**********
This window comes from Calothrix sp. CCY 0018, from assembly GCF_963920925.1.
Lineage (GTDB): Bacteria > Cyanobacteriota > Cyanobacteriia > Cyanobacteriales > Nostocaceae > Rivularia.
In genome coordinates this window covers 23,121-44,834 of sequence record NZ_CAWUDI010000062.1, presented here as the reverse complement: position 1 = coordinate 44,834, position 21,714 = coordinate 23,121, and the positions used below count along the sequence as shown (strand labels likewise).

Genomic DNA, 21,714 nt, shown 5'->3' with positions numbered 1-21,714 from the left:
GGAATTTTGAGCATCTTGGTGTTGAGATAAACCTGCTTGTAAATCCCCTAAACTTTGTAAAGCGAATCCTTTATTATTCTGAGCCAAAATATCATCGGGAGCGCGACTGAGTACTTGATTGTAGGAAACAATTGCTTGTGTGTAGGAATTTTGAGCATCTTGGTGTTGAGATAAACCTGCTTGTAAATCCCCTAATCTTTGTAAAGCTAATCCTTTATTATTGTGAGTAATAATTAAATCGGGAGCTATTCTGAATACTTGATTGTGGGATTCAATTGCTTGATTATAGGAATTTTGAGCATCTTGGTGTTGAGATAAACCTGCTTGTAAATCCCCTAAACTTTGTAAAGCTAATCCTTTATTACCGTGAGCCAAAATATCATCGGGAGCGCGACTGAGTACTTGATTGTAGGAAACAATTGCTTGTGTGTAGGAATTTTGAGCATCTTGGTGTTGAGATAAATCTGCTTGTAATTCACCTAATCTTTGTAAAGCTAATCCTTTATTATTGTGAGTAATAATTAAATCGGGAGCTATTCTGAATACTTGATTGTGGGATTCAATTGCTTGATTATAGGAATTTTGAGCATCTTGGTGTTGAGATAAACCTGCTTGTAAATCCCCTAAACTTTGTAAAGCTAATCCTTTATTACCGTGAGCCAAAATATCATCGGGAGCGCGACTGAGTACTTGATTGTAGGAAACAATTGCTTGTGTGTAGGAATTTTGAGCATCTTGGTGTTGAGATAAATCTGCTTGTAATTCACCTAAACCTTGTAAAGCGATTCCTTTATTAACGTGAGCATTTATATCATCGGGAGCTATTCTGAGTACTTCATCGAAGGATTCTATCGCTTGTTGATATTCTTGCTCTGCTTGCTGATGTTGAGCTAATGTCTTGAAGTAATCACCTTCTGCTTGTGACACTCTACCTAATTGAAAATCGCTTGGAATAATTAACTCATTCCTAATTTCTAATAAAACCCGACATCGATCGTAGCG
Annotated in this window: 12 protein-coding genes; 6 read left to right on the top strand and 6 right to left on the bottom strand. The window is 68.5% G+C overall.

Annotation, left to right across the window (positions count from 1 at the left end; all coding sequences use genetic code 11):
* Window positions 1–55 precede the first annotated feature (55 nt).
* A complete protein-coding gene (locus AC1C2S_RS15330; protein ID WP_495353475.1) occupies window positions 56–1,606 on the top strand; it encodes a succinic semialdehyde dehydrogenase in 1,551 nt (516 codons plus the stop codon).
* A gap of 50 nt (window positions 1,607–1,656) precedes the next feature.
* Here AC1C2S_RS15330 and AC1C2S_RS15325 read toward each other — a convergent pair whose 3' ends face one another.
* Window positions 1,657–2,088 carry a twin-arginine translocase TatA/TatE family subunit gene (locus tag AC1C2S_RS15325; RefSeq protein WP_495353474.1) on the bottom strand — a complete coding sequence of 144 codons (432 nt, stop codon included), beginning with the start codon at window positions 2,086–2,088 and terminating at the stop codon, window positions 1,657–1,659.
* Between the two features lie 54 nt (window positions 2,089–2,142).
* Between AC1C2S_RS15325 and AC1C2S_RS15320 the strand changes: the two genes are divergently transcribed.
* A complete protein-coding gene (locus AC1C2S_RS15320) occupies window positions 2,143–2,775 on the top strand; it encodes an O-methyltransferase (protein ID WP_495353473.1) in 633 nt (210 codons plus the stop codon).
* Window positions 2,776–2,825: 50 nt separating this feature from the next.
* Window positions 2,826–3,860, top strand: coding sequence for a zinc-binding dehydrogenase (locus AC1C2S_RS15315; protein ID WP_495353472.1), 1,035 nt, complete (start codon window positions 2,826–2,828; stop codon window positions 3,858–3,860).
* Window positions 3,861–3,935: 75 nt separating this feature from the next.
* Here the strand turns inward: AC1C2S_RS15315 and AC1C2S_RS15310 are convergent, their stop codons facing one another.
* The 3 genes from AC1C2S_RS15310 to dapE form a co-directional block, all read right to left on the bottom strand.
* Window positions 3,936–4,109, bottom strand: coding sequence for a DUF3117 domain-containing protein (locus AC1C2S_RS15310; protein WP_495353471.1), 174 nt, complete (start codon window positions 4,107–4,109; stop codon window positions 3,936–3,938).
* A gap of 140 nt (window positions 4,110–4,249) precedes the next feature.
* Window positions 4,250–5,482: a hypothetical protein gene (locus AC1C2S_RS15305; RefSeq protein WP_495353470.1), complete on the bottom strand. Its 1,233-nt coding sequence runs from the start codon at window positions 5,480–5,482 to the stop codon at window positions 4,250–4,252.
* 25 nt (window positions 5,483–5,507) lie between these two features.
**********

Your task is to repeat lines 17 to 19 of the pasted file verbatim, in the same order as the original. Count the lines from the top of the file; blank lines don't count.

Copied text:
* Window positions 2,826–3,860, top strand: coding sequence for a zinc-binding dehydrogenase (locus AC1C2S_RS15315; protein ID WP_495353472.1), 1,035 nt, complete (start codon window positions 2,826–2,828; stop codon window positions 3,858–3,860).
* Window positions 3,861–3,935: 75 nt separating this feature from the next.
* Here the strand turns inward: AC1C2S_RS15315 and AC1C2S_RS15310 are convergent, their stop codons facing one another.